Binary code

Assembly instruction

is an m-stream that represents an exclusion of where from with respect to their containing p-stream, i.e. , and is a function that returns the size of the PPM-compressed argument stream . Function on two m-streams and contained by the same p-stream, evaluates the effect of their merger on the resulting compression ratio. It is defined as: (2)
2 £ ¡ C   ¡ ¤ ¤ " ¤ 7 ¥ £ £  £ 7 7 " ¡ 6  7 5 ) % " ¤ "  £ £  ¥ F " I H £ F " ¡ ¤ £ E  C ¡ £   C  C % " C B  " £ 

The input to the S PLIT -S TREAM algorithm is a pstream and a set of a-streams extracted from such that:
§ 2 Y ¡ " S §   £  3 1 ) ( ' " S ¢  £ T  §

Based on and , the algorithm initially creates the program’s core-stream (c-stream) as: . The set of operand- and instruction-type fields that identify the set is determined experimentally for a target instruction set. In general, set is created by: first, considering the set of all a-streams extracted for each type of a constant and a control-flow displacement field that appears in instructions of a particular type, and then, filtering this set using Equation 3. An example that shows the two types of a-streams, filtered and preserved, is presented in Table 4. The goal of the algorithm is to create a partitioning of the starting set of streams into non-empty sets , such that: is minimized. returns the file-size of the compressed union Function of all m-streams from in . The number of all possible ways to partition into streams, , can be computed using the Stirling number of the second kind:
g  £ " 6 £ ¢ r " f e £   9 B c ¡ p S " B  ¡   ¤   § p 7  ¨ 6 % a t f   r  a S ¤ q 6  % "  ¢ ¤ h ¡ S  p 6 h ) S  h S S p ¢ S 2 2 2 " %  ¢ § ¤ "  % 7      p ¤  S

Proceedings of the International Symposium on Code Generation and Optimization (CGO’03) 0-7695-1913-X/03 $17.00 © 2003 IEEE

A

A

"

A 

"

p

C

9 

" 

 

‚

f 

y

w

"  

t

demonstrate its features on x86 code. The key characteristic of x86 code is that instruction’s prefix and opcode uniquely determine instruction’s length as well as size of its fields. Thus, separating certain sub-streams that correspond to fields is an easy task that needs no additional information in the compressed file to perform the assembly. However, field separation must be fully governed by the exerted horizontal and vertical correlations. In general, since PPM is unable to capture vertical correlations in its model, we adopt the following separation policy: a sub-stream that corresponds to a certain field is separated from the program if its vertical correlation is stronger than its horizontal correlation. Before we present the S PLIT -S TREAM algorithm, we introduce certain definitions related to the program stream (p-stream) to be compressed. An atomic-stream (a-stream) of a p-stream is defined as a sequence of field values for all instructions in the p-stream for fields that correspond to a single operand and instruction type. An a-stream cannot be partitioned any further. A molecular-stream (m-stream) of a p-stream is defined as a sequence of field values for all instructions in the p-stream for fields that correspond to a set of operand and instruction types. M-streams can be partitioned into a-streams. An a-stream is by default an mstream. A union of (where ) a- or m-streams is an m-stream that encompasses field values for all field and operation types that correspond to the argument m-streams. Figure 2 illustrates an example p-stream with two a-streams created by: isolation of 1-byte indexing constants (a-stream ) and 1 byte constants from arithmetic operations (a-stream ); and an m-stream created as . Note that the order of the bytes in the union corresponds to the byte sequence in the containing p-stream. and . We introduce two functions: Function determines whether vertical correlation of an m-stream is greater than its horizontal correlation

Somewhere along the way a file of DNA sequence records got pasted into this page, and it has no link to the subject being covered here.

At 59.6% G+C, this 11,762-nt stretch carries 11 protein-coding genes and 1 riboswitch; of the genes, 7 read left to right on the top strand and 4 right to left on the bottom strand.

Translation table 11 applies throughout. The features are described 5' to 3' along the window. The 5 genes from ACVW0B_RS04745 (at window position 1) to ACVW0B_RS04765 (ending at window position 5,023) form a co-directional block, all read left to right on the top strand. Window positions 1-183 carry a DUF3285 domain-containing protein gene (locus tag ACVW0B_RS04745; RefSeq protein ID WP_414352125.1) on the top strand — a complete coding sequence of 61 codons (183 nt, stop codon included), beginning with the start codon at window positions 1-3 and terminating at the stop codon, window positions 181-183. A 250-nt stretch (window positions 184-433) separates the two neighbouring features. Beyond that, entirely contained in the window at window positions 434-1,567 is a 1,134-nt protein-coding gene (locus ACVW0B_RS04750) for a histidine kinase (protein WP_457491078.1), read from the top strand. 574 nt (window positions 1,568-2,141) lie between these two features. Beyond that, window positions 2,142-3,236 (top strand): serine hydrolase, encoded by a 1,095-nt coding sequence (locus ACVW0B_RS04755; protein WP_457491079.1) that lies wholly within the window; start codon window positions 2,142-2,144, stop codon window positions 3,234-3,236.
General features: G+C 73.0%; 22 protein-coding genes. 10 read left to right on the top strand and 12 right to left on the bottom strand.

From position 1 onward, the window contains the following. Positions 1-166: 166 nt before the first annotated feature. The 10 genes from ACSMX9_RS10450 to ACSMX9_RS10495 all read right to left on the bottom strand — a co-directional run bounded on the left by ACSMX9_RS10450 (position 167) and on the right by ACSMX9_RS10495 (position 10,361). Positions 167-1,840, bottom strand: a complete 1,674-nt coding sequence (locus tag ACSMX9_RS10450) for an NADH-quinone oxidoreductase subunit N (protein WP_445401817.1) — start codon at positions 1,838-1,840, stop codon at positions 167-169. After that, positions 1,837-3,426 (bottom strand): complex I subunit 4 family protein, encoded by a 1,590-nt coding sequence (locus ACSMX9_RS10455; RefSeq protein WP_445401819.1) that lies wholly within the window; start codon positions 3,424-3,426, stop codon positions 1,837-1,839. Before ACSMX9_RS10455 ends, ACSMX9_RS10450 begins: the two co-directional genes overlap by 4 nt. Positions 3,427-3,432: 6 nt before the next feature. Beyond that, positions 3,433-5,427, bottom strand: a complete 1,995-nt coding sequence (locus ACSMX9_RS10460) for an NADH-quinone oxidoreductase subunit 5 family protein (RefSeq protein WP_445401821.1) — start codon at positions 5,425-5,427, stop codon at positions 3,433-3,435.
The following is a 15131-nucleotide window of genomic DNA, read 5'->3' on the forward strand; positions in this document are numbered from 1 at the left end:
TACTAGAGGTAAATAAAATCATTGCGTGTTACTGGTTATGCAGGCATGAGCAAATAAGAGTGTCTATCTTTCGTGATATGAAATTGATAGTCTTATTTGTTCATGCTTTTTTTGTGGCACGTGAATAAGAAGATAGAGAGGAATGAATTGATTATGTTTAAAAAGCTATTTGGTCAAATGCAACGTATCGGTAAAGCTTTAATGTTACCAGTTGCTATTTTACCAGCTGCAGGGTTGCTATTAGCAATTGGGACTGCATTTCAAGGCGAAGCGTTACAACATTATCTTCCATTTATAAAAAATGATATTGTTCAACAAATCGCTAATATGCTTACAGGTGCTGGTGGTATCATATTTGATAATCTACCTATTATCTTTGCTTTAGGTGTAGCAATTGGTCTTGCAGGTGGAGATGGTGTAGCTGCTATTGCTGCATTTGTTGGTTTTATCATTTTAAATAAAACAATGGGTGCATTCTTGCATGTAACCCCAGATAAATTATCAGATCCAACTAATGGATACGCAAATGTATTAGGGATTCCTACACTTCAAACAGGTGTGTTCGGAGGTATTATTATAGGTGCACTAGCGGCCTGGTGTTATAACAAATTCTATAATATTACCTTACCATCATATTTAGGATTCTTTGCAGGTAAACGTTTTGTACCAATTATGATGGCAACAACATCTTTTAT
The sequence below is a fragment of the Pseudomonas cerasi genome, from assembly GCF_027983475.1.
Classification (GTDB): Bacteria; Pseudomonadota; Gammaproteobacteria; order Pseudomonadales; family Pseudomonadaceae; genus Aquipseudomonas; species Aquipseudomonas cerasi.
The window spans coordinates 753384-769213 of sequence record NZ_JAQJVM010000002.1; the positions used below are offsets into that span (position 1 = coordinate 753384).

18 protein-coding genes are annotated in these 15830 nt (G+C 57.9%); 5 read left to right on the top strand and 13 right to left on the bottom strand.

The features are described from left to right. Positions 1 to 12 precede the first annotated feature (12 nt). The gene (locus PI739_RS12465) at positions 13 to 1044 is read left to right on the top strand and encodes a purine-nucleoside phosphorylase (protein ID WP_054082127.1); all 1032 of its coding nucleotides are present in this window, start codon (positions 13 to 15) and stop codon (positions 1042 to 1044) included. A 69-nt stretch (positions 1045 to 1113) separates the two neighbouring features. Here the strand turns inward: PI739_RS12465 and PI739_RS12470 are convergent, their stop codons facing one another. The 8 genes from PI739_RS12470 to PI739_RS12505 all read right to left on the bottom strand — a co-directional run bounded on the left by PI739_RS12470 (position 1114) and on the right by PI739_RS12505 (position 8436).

"    "   "     © ¢ § C ¤ ¡ ¥     £   " ¤  £ £    © § C ¤ £

C 

%

£